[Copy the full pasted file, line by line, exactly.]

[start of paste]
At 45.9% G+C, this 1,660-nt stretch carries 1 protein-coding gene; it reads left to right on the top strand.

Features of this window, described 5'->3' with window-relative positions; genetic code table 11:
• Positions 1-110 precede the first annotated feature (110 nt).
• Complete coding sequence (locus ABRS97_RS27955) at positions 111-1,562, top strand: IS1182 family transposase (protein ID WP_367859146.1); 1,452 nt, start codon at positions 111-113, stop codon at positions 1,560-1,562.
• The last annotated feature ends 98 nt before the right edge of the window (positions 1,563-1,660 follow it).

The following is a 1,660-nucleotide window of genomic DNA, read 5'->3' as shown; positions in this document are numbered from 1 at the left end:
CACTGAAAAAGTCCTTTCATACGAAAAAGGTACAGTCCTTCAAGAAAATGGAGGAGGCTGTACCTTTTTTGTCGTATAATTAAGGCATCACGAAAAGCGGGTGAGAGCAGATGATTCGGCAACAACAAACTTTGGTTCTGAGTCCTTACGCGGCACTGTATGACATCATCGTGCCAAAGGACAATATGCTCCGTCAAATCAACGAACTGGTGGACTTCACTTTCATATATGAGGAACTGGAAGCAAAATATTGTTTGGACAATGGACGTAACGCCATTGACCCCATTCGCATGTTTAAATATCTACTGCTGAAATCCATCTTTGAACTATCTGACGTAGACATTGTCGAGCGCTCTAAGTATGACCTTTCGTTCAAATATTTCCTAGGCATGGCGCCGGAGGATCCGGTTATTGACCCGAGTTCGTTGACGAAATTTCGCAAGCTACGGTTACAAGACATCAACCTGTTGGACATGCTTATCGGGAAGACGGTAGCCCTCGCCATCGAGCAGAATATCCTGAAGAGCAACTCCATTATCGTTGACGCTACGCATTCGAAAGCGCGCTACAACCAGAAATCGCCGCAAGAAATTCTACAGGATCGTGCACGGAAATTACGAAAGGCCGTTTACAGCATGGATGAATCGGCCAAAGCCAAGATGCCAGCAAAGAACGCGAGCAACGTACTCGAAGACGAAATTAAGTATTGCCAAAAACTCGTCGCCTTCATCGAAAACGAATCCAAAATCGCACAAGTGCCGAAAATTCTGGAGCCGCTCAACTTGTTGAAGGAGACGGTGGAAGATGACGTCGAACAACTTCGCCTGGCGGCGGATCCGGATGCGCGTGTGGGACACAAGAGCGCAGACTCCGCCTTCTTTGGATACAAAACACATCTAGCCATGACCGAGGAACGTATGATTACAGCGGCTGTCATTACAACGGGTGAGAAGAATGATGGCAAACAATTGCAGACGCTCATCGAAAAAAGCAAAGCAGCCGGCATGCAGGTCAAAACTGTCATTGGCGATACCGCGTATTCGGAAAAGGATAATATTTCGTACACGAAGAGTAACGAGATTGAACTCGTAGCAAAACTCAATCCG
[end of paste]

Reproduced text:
At 45.9% G+C, this 1,660-nt stretch carries 1 protein-coding gene; it reads left to right on the top strand.

Features of this window, described 5'->3' with window-relative positions; genetic code table 11:
• Positions 1-110 precede the first annotated feature (110 nt).
• Complete coding sequence (locus ABRS97_RS27955) at positions 111-1,562, top strand: IS1182 family transposase (protein ID WP_367859146.1); 1,452 nt, start codon at positions 111-113, stop codon at positions 1,560-1,562.
• The last annotated feature ends 98 nt before the right edge of the window (positions 1,563-1,660 follow it).

The following is a 1,660-nucleotide window of genomic DNA, read 5'->3' as shown; positions in this document are numbered from 1 at the left end:
CACTGAAAAAGTCCTTTCATACGAAAAAGGTACAGTCCTTCAAGAAAATGGAGGAGGCTGTACCTTTTTTGTCGTATAATTAAGGCATCACGAAAAGCGGGTGAGAGCAGATGATTCGGCAACAACAAACTTTGGTTCTGAGTCCTTACGCGGCACTGTATGACATCATCGTGCCAAAGGACAATATGCTCCGTCAAATCAACGAACTGGTGGACTTCACTTTCATATATGAGGAACTGGAAGCAAAATATTGTTTGGACAATGGACGTAACGCCATTGACCCCATTCGCATGTTTAAATATCTACTGCTGAAATCCATCTTTGAACTATCTGACGTAGACATTGTCGAGCGCTCTAAGTATGACCTTTCGTTCAAATATTTCCTAGGCATGGCGCCGGAGGATCCGGTTATTGACCCGAGTTCGTTGACGAAATTTCGCAAGCTACGGTTACAAGACATCAACCTGTTGGACATGCTTATCGGGAAGACGGTAGCCCTCGCCATCGAGCAGAATATCCTGAAGAGCAACTCCATTATCGTTGACGCTACGCATTCGAAAGCGCGCTACAACCAGAAATCGCCGCAAGAAATTCTACAGGATCGTGCACGGAAATTACGAAAGGCCGTTTACAGCATGGATGAATCGGCCAAAGCCAAGATGCCAGCAAAGAACGCGAGCAACGTACTCGAAGACGAAATTAAGTATTGCCAAAAACTCGTCGCCTTCATCGAAAACGAATCCAAAATCGCACAAGTGCCGAAAATTCTGGAGCCGCTCAACTTGTTGAAGGAGACGGTGGAAGATGACGTCGAACAACTTCGCCTGGCGGCGGATCCGGATGCGCGTGTGGGACACAAGAGCGCAGACTCCGCCTTCTTTGGATACAAAACACATCTAGCCATGACCGAGGAACGTATGATTACAGCGGCTGTCATTACAACGGGTGAGAAGAATGATGGCAAACAATTGCAGACGCTCATCGAAAAAAGCAAAGCAGCCGGCATGCAGGTCAAAACTGTCATTGGCGATACCGCGTATTCGGAAAAGGATAATATTTCGTACACGAAGAGTAACGAGATTGAACTCGTAGCAAAACTCAATCCG